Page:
$after_content = explode('</p>', $after_content);
array_splice($after_content, 1, 0, wp_ozh_wsa("AdSense-MidParagraph",false));
$after_content = implode('</p>', $after_content);
return $before_content . $after_content;
} else {
return $content;
add_filter('the_content', 'inject_ad_text_after_n_chars');

How the code works

  • The code first determines if the current page is a single post page or not, if not the ad won’t be shown.  It then determines if the post is more than $enable_length characters long, if not the ad won’t be shown.
  • The code then gets all of the post text up to position 1000 ($after_character) and all of the rest after this character position.  The first part is stored in before_content the rest in after_content.
  • The next line (explode(‘</p>’, $after_content)) basically breaks the after_content sections using the paragraph tags.
  • Next, an array_splice is done to place the ad code right after the first </p> tag found.  This is done so that the ad is placed between paragraphs – meaning the ad won’t be placed at exactly $after_character, but at the end of the paragraph end tag following $after_character.
  • Note the ad code is: wp_ozh_wsa(“AdSense-MidParagraph”,false).  This particular example uses a plugin called Who Sees Ads.
  • The $before_content is then concatenated with $after_content and returned.
The code above should be placed into your Thesis custom_functions.php file and Who See Ads configured to include the ad code you want to show.  This particular strategy of placing ads inside of your content is particularly effective with Google Adsense.
Let me know how this works for you and if you have any questions or problems using the code by adding a comment below!

Photo by: christopher.woo

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Monetize your blog with Adsense

If you’ve been following my Start a money making blog series, together we have: set-up your blog, consistently published content, and worked to increase your traffic.  If you’re averaging more than 100 visits per day, it’s time to consider placing some advertising on your blog so you can begin earning that side income we’ve been talking about!

A great way to start monetizing your blog is with Google Adsense.  Adsense is an advertising network run by Google and allows publishers (that’s you) to display text, image, and rich media ads on your blog.  What makes Google Adsense so slick, is that the ads are automatically targeted at your site’s content.  Adding Adsense ads to your site is also easy: all you have to do is add some script where you want the ad to be shown or use one of the many available WordPress plugins.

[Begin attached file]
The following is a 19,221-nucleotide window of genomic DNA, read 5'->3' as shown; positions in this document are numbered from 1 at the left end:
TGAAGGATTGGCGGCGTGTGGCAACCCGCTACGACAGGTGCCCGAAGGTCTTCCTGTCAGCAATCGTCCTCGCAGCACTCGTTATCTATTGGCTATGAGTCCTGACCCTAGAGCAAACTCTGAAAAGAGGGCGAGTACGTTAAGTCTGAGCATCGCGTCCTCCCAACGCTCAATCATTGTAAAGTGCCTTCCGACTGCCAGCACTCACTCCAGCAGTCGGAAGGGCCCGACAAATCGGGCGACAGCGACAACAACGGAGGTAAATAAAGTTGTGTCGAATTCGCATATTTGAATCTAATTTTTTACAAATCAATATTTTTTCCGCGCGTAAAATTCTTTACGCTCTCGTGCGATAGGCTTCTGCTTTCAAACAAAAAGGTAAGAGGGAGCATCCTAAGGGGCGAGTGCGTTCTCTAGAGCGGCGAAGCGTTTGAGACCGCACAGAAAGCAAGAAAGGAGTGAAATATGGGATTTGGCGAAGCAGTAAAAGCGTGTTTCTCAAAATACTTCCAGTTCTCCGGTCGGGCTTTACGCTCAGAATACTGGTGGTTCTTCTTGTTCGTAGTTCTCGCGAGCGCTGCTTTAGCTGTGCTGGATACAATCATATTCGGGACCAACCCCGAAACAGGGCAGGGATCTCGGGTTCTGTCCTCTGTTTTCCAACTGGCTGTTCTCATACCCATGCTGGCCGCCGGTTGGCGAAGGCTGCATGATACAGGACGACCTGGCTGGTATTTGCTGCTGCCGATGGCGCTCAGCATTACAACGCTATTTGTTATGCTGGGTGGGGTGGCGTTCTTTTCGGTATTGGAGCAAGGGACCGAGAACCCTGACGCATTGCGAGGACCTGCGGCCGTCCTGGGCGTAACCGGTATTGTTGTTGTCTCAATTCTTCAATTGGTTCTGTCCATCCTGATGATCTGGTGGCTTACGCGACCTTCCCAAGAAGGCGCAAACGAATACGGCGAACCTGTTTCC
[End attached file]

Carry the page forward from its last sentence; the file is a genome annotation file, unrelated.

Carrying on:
Here’s the catch: Optimization and placement of your ads is key to how well your ads will perform.  One of the biggest mistakes new and inexperienced bloggers make is just slapping Adsense ads on their blog, without giving consideration to who should see them, where they should be placed, what size should be used and how they should look.  No need to be concerned, I’ll help you through all of that.

 How to make a Google Adsense Account

The first thing you’ll need to do is sign-up for Google Adsense.  To sign up:

  1. Visit the Google Adsense Page.
  2. Click on the Sign-up now button.
  3. Complete all of the required information, paying particular attention to your website address.  Make sure this is correct.  This URL cannot contain anything that violates the program policies.  Press submit when you’re done.
  4. Next you’ll either link your existing Google Account or you’ll create a new one.
  5. The final page will display a summary of the information you’ve submitted and ask that you confirm.
That’s it.  Your Adsense account request has now been submitted and you’ll need to wait for your site to be approved.  This process takes anywhere from a day to a week, depending on how many requests Google has at the time.  You’ll receive an email from Google notifying you once you’ve been approved.
In the rare instance that you are not approved, the email from Google will contain information on why and how to resubmit your site.  The most common reason for a decline is due to content.  Google reviews your content closely, and will not approve a site that doesn’t meet it’s guidelines.   If this happens, you’ll just have to resolve the issue and resubmit your site.

Adsense Placement

One of the key factors to success with Adsense is the placement of ads.  The following diagram from the Google Help pages shows optimal placement using a heat map (dark orange – strongest performance, light yellow – weakest performance):